Review Summary: It’s way too late, to save our souls babe…
Abel Tesfaye’s latest album under moniker The Weeknd is a timely release that provides a sensual, mood-laden distraction from our world’s presently encroaching madness and paranoia. The superb After Hours
blinks the listener out of this world and into one where the night never ends, the drugs never stop, and where intimacy is the ultimate intoxicant.
Tesfaye is back to making night-time music for troubled lovers and heartbroken loners, identities which he appears to be taking on once again. The music and the stories feel pared down here compared to recent outings; the superstar visions of grandeur are out, and barebones intimacy and emotionality are in. Tesfaye’s most compelling work has always come from a place of intense vulnerability; with After Hours
, that vulnerability is turned up to a level that matches his groundbreaking Trilogy
-era work. The result is an album of an impressively similar caliber relative to his debut, and its achievements are bound to woo back fans of the early mixtape days.
On After Hours
, Tesfaye takes the best elements of what’s come before and integrates them into a new, unified sound, and thus sets the groundwork for a new era in his music. The dark and hazy, almost psychedelic palette found on the Trilogy
collection makes a return; the ‘80s new wave synth elements explored on Starboy
become foundational to this new sound; his voice—undeniably the core aspect of his appeal—takes on intriguing new colors and forms. Tesfaye shows a newfound sense of maturity, from the music to the lyrics and everything in between; he’s back in control of his career and is a self-realized artist once again.
Opener “Alone Again” gets straight to the point. “Take off my disguise / I’m living someone else’s life / suppressing who I was inside / so I throw two thousand ones in the sky.” Tesfaye pleads for change and to have his identity rewritten. After Hours
shows an artist rebounding from the claustrophobic effects the music business can have on an artist’s creativity, the result of which has Tesfaye embarking on a new search for meaning. Tesfaye’s views on the industry—and superstardom as a whole—have changed, evidenced on “Snowchild,” which sees Tesfaye reflecting on his maturity and changing ambitions, referencing the lyrics “Cali is the mission” from one of his earliest tracks “The Morning.” This time around, though, it’s “Cali was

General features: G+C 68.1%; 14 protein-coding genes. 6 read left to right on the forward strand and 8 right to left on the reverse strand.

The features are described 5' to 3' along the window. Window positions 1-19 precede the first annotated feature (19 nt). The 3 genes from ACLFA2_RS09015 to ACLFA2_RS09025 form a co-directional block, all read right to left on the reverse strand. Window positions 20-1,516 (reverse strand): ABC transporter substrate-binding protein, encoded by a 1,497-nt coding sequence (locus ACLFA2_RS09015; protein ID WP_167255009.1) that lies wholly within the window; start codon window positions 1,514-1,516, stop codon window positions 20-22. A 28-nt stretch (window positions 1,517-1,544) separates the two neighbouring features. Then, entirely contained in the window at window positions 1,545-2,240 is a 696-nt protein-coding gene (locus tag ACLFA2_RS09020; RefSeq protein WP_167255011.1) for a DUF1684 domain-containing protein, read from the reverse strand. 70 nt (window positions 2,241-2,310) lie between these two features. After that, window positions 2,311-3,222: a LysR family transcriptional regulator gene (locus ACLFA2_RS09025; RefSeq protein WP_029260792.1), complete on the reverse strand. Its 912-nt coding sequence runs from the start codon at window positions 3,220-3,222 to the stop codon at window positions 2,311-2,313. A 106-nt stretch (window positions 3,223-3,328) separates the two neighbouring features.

the mission but now a nigga leavin’.” Tesfaye longs for a change of scenery (Vegas, apparently?). At this point he got what he came for, so to speak, as expressed on “Escape From LA” with Tesfaye detailing how he “got the money, got the cars, got the ceiling with the stars.” In the end, Tesfaye successfully avoids the lethargy that can come with success, and imbues After Hours
with a welcomed sense of immediacy.
After the ambitious opener “Alone Again,” follow-up tracks “Too Late” and “Hardest To Love” show that Tesfaye can continue delivering addicting hook after addicting hook, song after song. Aside from the album’s only glaring misstep “Scared To Live,” Tesfaye successfully churns out top-tier tunes throughout the remaining 56 minutes. Each song provides a unique and interesting angle on the album’s central themes—themes of nostalgia, desire, longing, and self-blame.